Hmmm: SAGE’s attorney explains why weight loss retraction notices said less than those of other journals

In May, we broke the story of Edward Shang, a weight loss surgeon who made up most, if not all, of the patients he reported on in at least one study. We’ve been following the case since then, including three more retractions in the Journal of Parenteral and Enteral Nutrition (JPEN).

As we noted in a June 22 post, the notices in JPEN were a bit more lean than the first notice we found, in Surgery for Obesity and Related Diseases. The latter read:

This article has been retracted as the senior author, Dr. Edward Shang, claimed that 60 patients had undergone gastric bypass whereas only 21 patients had undergone surgery during this time period. Dr. Shang was unable to provide the raw data for the study, the name of a single patient, or a witness to patient entrance into the trial. Dr. Shang has agreed to withdraw this manuscript from publication.

A notice in another journal (with its own confusing back story) was brief, but did make it clear there was fraud involved:

This article is being retracted by the Publisher due to the inclusion of fraudulent data within the article.

The JPEN notices, however –which are behind a paywall, which isn’t what the Committee on Publication Ethics (COPE), of which JPEN is a member, recommends — says, by way of explanation, only:

The authors of the above articles have requested their withdrawal, notifying the Journal that the clinical trials described in the articles were not conducted as written in the article. The Editor-in-Chief, the American Society for Parenteral and Enteral Nutrition, and the Publisher have determined to retract the articles.

Yesterday, nearly a month after asking the editor of JPEN for comment, we heard back from its publisher, SAGE’s, corporate counsel, Sara van Valkenburg:

On behalf of The American Society for Parenteral & Enteral Nutrition, Kelly Anne Tappenden, Editor-in-Chief of the Journal of Parenteral and Enteral Nutrition, and SAGE Publications, I am writing in response to your message inquiring about the retraction notices relating to the Edward Shang et al. articles.  It is our policy to strictly uphold transparency and accuracy of the academic record.  To that end we drafted the retraction for the Shang articles incorporating the full information made available to us by the authors, which we received in March 2012.  We felt the gravity of the notice – the authors’ admission that the “clinical trials described in the articles were not conducted as written in the article” – was sufficient on its own to establish that the articles were not reliable scholarship and should be completely discredited by means of retraction.  It is our policy to limit retraction statements to that information which can be reasonably verified or supported by the information available to us.   At the time the retractions were prepared, we were not aware of the additional information included in the May 9th press release issued by the University Hospital of Mannheim and the retractions you’ve referenced below.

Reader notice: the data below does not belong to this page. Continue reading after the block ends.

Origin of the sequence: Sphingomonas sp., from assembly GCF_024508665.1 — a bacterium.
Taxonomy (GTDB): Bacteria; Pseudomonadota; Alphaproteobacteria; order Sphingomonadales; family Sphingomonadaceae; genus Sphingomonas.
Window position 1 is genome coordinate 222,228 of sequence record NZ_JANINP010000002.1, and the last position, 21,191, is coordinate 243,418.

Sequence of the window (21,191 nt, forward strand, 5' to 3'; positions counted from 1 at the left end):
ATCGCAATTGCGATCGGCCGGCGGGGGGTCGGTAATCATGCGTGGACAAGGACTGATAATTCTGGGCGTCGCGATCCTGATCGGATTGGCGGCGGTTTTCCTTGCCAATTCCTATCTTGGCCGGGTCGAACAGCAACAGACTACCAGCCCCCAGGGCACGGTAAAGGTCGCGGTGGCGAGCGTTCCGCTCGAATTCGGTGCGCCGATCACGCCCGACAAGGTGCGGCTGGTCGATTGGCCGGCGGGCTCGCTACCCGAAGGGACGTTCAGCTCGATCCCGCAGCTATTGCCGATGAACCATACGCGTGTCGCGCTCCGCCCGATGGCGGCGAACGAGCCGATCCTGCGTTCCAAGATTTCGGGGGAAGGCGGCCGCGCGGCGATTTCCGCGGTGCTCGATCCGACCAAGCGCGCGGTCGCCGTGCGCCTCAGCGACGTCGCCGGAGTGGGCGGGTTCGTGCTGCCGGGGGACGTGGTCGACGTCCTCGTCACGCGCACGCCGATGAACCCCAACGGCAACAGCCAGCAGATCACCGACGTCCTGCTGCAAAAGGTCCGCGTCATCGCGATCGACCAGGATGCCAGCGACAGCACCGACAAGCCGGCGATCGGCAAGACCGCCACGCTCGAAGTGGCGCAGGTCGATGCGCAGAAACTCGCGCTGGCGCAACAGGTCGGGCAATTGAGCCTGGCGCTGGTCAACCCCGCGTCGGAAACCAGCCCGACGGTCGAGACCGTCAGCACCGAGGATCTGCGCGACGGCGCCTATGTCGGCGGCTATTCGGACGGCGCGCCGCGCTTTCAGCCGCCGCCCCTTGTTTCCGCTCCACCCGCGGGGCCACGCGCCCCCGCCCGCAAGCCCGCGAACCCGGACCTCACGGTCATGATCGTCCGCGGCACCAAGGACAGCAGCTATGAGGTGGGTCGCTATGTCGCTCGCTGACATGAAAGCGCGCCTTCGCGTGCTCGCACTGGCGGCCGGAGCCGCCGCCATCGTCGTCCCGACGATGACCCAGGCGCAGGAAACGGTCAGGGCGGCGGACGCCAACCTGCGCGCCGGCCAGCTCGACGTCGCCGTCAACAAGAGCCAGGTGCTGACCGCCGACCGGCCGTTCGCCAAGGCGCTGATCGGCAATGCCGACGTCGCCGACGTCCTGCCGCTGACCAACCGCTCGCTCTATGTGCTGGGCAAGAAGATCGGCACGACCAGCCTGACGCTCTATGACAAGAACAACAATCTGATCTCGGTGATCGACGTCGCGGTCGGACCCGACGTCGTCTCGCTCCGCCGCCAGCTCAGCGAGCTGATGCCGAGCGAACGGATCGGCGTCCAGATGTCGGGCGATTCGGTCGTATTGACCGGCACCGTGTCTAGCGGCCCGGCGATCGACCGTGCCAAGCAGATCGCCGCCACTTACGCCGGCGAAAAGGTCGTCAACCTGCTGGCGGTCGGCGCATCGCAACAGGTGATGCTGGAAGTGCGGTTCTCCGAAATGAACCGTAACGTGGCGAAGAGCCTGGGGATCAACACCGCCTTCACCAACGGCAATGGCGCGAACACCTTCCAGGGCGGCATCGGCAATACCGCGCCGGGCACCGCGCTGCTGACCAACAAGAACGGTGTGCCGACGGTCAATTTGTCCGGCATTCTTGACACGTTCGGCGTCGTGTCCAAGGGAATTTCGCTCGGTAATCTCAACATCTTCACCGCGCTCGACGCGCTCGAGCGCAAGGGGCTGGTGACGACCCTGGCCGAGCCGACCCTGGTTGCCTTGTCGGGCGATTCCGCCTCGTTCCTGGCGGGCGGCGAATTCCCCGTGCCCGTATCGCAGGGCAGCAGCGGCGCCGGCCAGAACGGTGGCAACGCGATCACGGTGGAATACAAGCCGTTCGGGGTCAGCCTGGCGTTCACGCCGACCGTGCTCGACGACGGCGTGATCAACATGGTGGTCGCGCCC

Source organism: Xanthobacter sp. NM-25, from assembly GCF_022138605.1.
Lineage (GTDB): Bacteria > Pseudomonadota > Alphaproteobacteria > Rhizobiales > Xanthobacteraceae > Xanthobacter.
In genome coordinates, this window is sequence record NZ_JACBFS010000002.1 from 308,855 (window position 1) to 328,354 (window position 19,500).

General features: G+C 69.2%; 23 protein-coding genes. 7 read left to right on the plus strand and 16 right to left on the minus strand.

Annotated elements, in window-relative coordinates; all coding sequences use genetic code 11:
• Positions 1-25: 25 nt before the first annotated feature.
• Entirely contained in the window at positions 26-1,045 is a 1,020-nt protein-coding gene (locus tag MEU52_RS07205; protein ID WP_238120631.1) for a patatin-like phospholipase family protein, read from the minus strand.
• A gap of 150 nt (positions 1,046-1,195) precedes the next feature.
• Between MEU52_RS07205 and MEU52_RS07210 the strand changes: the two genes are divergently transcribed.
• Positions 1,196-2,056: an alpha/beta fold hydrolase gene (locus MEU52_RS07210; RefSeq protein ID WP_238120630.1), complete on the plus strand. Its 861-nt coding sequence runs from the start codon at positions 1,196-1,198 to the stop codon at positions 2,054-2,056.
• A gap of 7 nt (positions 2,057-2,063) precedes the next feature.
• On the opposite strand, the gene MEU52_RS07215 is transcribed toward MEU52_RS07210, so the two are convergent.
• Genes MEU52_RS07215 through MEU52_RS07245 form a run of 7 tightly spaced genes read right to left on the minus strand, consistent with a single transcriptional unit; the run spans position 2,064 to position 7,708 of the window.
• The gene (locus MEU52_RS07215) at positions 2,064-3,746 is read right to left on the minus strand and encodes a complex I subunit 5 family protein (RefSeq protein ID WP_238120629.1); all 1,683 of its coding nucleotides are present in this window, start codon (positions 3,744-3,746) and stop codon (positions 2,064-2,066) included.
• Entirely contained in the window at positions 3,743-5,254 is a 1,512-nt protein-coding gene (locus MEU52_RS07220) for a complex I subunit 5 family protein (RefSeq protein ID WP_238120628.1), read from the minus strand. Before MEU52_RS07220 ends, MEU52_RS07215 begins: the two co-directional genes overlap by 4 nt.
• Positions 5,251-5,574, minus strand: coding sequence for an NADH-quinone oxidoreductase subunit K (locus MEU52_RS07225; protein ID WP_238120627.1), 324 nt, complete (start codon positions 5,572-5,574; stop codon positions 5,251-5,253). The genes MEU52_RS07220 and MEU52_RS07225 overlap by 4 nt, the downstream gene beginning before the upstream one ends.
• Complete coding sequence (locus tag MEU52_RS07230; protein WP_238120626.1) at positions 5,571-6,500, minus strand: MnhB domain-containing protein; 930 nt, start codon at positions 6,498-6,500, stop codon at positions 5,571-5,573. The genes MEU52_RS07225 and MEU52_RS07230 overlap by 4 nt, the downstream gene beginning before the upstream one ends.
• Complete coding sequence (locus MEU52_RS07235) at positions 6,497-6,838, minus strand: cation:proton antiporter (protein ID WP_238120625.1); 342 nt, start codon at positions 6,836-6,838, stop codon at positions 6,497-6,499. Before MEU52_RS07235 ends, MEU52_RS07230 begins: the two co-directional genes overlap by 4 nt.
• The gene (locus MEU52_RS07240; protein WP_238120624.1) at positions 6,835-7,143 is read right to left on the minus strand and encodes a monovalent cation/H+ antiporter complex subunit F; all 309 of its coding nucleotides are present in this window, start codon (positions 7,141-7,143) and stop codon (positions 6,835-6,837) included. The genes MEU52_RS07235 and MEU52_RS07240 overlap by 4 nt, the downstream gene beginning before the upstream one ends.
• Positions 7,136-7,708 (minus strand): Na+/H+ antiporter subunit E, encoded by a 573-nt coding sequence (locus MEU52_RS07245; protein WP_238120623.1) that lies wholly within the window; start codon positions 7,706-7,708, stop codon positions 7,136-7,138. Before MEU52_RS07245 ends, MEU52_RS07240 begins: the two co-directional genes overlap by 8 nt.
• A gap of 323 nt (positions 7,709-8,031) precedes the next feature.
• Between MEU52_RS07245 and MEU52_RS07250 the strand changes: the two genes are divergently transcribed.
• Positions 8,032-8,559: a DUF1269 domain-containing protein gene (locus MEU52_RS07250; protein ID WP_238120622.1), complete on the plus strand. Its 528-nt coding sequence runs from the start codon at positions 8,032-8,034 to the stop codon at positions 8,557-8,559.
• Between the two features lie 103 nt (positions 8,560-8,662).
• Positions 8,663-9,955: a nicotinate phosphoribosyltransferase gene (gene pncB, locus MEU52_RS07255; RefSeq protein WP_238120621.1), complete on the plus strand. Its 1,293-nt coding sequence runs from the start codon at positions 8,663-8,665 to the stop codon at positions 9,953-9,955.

Thank you for your inquiry and please do not hesitate to let me know if you need any additional information.

We like to be generous of spirit whenever anyone offers information, since that encourages transparency. However, we just don’t see how any reader could walk away from the JPEN notice feeling reasonably edified. “[N]ot conducted as written in the article could mean virtually anything.

Perhaps production schedules meant that the notice had to be done and dusted before those in the other journals appeared. But it suggests that the journal did nothing to follow up with Shang’s university, nor did it ask Shang himself any foll0w-up questions. Regardless of timing, JPEN didn’t push for information the way other journal editors did.

That seems like a reasonable thing to point out, given that peer reviewers and editors are supposed to be tasked with critically analyzing submissions so that readers can trust what’s in their journals’ pages. We’ve heard versions of “retraction notices aren’t peer-reviewed” and “we defer to what authors want to put in notices,” but we’ve never found those arguments very convincing. Neither do many editors, thankfully.

What we find really dispiriting about this response from SAGE is who ended up sending it. We have nothing against Sara van Valkenburg, whom we’ve never met. We have nothing against attorneys, either. But why does a publisher’s corporate counsel have to respond, instead of a journal’s editor?

SAGE”s emails include this tagline: “The natural home for authors, editors and societies.” But are any of those people actually responsible for the journals they publish?

3 thoughts on “Hmmm: SAGE’s attorney explains why weight loss retraction notices said less than those of other journals”

  1. “But why does a publisher’s corporate counsel have to respond, instead of a journal’s editor?”

    Aha! It’s a question of professional role and professional ethics.

    An editor would be expected to uphold the standards of scientific practice and publishing. A lawyer is expected to uphold the interests of her client exclusive of all other considerations.

    So either the corporation refused to allow the editor to say what he or she wished to say; or else the editor refused to say what the corporation wished the editor to say. The lawyer may ethically say (is indeed ethically bound to) anything to client wishes.

    A letter from a lawyer is a sure sign you are receiving a snow job…

  2. There should be a universal policy in place that applies to all journals. If we can’t trust the published data, then how can we make scientific progress?

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